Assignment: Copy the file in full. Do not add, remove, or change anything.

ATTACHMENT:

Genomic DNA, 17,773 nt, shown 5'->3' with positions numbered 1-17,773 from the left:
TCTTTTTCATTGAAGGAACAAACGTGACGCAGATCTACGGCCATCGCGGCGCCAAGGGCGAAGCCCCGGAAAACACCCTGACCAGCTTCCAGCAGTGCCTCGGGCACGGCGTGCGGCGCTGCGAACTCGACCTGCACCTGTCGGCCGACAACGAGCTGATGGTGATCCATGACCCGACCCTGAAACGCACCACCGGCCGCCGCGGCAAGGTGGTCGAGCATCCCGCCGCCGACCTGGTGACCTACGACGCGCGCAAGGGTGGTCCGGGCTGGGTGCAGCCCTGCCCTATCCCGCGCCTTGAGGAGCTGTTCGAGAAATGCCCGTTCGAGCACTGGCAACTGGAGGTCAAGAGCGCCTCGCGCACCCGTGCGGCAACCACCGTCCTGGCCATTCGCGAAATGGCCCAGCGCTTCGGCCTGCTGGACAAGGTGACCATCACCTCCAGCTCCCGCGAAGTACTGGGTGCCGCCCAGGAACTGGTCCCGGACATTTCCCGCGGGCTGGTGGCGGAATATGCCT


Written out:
Genomic DNA, 17,773 nt, shown 5'->3' with positions numbered 1-17,773 from the left:
TCTTTTTCATTGAAGGAACAAACGTGACGCAGATCTACGGCCATCGCGGCGCCAAGGGCGAAGCCCCGGAAAACACCCTGACCAGCTTCCAGCAGTGCCTCGGGCACGGCGTGCGGCGCTGCGAACTCGACCTGCACCTGTCGGCCGACAACGAGCTGATGGTGATCCATGACCCGACCCTGAAACGCACCACCGGCCGCCGCGGCAAGGTGGTCGAGCATCCCGCCGCCGACCTGGTGACCTACGACGCGCGCAAGGGTGGTCCGGGCTGGGTGCAGCCCTGCCCTATCCCGCGCCTTGAGGAGCTGTTCGAGAAATGCCCGTTCGAGCACTGGCAACTGGAGGTCAAGAGCGCCTCGCGCACCCGTGCGGCAACCACCGTCCTGGCCATTCGCGAAATGGCCCAGCGCTTCGGCCTGCTGGACAAGGTGACCATCACCTCCAGCTCCCGCGAAGTACTGGGTGCCGCCCAGGAACTGGTCCCGGACATTTCCCGCGGGCTGGTGGCGGAATATGCCT